House Speaker Michael Madigan
Gov. Pat Quinn and lawmakers are working on a new plan to solve the state’s $97 billion pension crisis that involves forming a bipartisan committee and reconvening the Legislature again in July.
A meeting between Gov. Pat Quinn and the state’s four legislative leaders ended Friday afternoon without much progress towards pension reform, and it appears next week’s special session won’t bring a solution.
House Speaker Michael Madigan has taken steps to replace Senate President John Cullerton’s pension reform plan with his own plan, even though the speaker’s plan was soundly defeated in the Senate last month.
Illinois House Republican Leader Tom Cross said Wednesday that he believes there’s an ulterior motive behind the ongoing pension reform standoff between House Speaker Michael Madigan and Senate President John Cullerton.
Illinois’ Attorney General says she hasn’t made her mind up yet about running for the job now held by Pat Quinn, reports WBBM Political Editor Craig Dellimore.
After meeting with Gov. Pat Quinn for more than an hour and a half, House Speaker Michael Madigan and Senate President John Cullerton seemed friendly, but not much closer to resolving their differences over pension reform.
Illinois House Speaker Michael Madigan might not be in touch with Gov. Pat Quinn, but there might be some behind-the-scenes work ahead to resolve the state’s pension reform impasse before a special session of the General Assembly on June 19.
Illinois State Comptroller Judy Baar Topinka threw her support behind Senate President John Cullerton’s pension plan on Tuesday, calling it the best bet for solving the state’s $100 billion pension crisis.
A study by the We Are One Illinois coalition shows that if half of employees and retirees choose to forgo post-career health insurance as part of Senate President John Cullerton’s proposal, the state’s debt to two health insurance programs would be cut in half, by $26 billion.
The Democrat-controlled Legislature began piecing together a new state budget Tuesday that avoids the steep cuts of recent years and also gave final approval to a historic expansion of Medicaid, as Republicans accused their colleagues across the aisle of having “an insatiable appetite to spend money we don’t have.”
Majority Democrats on the committee drove the 10-6 vote in favor of the bill by Sen. Kwame Raoul Raoul said he doesn’t know how many votes he has on the floor or when he’ll call it.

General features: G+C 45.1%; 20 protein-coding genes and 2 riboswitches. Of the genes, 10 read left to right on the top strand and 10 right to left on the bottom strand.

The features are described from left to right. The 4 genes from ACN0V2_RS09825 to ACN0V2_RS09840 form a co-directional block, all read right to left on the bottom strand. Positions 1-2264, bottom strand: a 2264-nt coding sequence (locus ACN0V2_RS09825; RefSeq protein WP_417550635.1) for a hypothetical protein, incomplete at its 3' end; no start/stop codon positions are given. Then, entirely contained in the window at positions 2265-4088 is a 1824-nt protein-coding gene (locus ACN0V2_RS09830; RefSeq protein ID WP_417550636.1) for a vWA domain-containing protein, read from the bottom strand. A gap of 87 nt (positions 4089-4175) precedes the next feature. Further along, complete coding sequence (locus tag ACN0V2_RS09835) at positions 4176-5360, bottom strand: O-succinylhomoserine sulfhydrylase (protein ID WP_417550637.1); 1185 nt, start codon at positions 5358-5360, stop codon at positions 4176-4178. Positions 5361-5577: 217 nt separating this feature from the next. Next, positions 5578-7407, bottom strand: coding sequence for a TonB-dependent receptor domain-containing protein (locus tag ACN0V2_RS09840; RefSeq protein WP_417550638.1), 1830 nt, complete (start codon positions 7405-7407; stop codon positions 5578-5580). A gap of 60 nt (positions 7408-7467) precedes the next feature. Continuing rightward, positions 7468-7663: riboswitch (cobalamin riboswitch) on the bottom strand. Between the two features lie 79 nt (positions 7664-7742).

Gun owners could carry concealed weapons in Illinois, the last state in the nation to prohibit it, under legislation that swept through the House Friday with the backing of the powerful Democratic speaker from Chicago, a city torn by violence despite what critics claim are the nation’s toughest firearms restrictions.
A concealed-carry gun deal brokered by House Speaker Michael Madigan cleared a House committee Thursday, but its prospects were unclear across the Capitol in the Senate because of the way it would curb existing local gun laws.
The longtime backer of a push to expand gambling in Illinois has dropped his name from a pending bill over “perceived conflict of interest” with a law firm where he’s counsel.
Public school administrators told lawmakers Thursday that some local districts would have to raise property taxes if legislators vote to have them cover the cost of teacher pensions.
The Illinois Senate voted Thursday to send a union-supported pension reform bill to the House, leaving lawmakers with two competing proposals for dealing with the nation’s worst state pension crisis just weeks before the Legislature is scheduled to adjourn.
The Illinois House has approved a comprehensive pension-reform plan for the first time after years of talks.
Labor leaders threatened a lawsuit Wednesday over House Speaker Michael Madigan’s pension-reform proposal to lower the retirement benefits of public employees in Illinois, but a committee advanced the plan anyway.
Illinois House Speaker Michael Madigan sought Tuesday to tackle the pension crisis through a single piece of legislation that would require government employees and teachers to contribute more toward their retirement but receive fewer benefits in return.
Illinois lawmakers from both parties celebrated a possible breakthrough Thursday in their struggle to solve the multibillion-dollar pension crisis after voting to reduce and delay cost-of-living increases in state employees’ retirement pay — a step the House Republican leader heralded as “the meat and potatoes of pension reform.”